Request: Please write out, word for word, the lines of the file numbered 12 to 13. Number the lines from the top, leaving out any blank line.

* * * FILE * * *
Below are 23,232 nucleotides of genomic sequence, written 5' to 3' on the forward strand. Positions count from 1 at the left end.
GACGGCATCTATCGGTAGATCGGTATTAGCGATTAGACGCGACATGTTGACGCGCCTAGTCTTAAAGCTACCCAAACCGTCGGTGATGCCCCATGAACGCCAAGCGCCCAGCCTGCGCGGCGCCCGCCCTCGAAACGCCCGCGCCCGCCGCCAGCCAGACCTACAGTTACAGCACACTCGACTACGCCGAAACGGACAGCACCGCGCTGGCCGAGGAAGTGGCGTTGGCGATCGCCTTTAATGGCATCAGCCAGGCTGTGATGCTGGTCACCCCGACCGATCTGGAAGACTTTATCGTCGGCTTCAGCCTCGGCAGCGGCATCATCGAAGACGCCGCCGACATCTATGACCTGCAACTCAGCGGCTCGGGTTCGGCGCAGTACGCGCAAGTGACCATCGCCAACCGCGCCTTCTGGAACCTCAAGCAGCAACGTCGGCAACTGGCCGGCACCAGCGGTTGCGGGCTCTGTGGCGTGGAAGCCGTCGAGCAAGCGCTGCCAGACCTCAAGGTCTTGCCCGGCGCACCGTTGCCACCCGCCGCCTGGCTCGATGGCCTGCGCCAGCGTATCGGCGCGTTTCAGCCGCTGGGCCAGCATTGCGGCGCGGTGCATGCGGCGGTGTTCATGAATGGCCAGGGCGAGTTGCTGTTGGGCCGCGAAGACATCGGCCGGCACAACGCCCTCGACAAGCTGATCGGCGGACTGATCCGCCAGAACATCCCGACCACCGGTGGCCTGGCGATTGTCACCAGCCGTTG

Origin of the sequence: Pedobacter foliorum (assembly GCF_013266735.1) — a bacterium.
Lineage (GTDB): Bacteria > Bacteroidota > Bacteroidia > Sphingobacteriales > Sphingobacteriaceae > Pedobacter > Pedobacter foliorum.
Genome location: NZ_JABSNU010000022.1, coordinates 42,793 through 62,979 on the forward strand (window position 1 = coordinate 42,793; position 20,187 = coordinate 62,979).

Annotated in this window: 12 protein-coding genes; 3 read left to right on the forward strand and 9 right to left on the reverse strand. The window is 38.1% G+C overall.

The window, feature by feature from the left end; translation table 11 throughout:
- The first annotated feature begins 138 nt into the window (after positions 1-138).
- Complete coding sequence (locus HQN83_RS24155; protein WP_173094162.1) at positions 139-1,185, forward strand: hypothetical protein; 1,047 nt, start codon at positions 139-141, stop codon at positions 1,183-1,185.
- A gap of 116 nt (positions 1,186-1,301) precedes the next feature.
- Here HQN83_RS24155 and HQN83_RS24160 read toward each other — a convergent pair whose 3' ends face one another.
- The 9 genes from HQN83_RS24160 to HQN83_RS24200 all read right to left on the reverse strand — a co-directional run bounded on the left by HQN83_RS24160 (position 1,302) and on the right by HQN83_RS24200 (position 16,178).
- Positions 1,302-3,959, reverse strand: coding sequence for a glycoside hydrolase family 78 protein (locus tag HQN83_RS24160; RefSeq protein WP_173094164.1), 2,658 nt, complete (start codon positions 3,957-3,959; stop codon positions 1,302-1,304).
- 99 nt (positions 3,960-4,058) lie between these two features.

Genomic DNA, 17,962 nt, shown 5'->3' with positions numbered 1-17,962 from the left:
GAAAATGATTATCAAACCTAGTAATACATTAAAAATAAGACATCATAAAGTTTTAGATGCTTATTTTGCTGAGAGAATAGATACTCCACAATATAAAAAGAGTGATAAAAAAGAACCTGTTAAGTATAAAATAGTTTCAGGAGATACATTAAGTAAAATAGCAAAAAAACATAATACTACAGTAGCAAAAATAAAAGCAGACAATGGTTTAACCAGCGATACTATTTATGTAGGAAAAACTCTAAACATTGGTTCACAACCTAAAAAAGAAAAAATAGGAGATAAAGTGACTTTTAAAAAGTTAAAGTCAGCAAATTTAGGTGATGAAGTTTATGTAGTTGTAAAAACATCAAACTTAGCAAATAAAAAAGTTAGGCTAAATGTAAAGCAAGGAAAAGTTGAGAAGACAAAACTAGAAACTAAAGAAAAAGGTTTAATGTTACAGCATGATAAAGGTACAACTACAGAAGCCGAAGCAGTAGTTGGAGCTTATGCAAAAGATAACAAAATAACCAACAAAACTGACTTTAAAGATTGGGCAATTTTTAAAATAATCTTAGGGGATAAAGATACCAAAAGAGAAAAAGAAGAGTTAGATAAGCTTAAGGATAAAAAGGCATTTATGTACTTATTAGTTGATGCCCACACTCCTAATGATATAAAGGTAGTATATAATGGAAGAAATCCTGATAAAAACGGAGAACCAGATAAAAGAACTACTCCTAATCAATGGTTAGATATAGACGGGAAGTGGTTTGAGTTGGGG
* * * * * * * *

- The 9 genes from HQN83_RS24160 to HQN83_RS24200 all read right to left on the reverse strand — a co-directional run bounded on the left by HQN83_RS24160 (position 1,302) and on the right by HQN83_RS24200 (position 16,178).
- Positions 1,302-3,959, reverse strand: coding sequence for a glycoside hydrolase family 78 protein (locus tag HQN83_RS24160; RefSeq protein WP_173094164.1), 2,658 nt, complete (start codon positions 3,957-3,959; stop codon positions 1,302-1,304).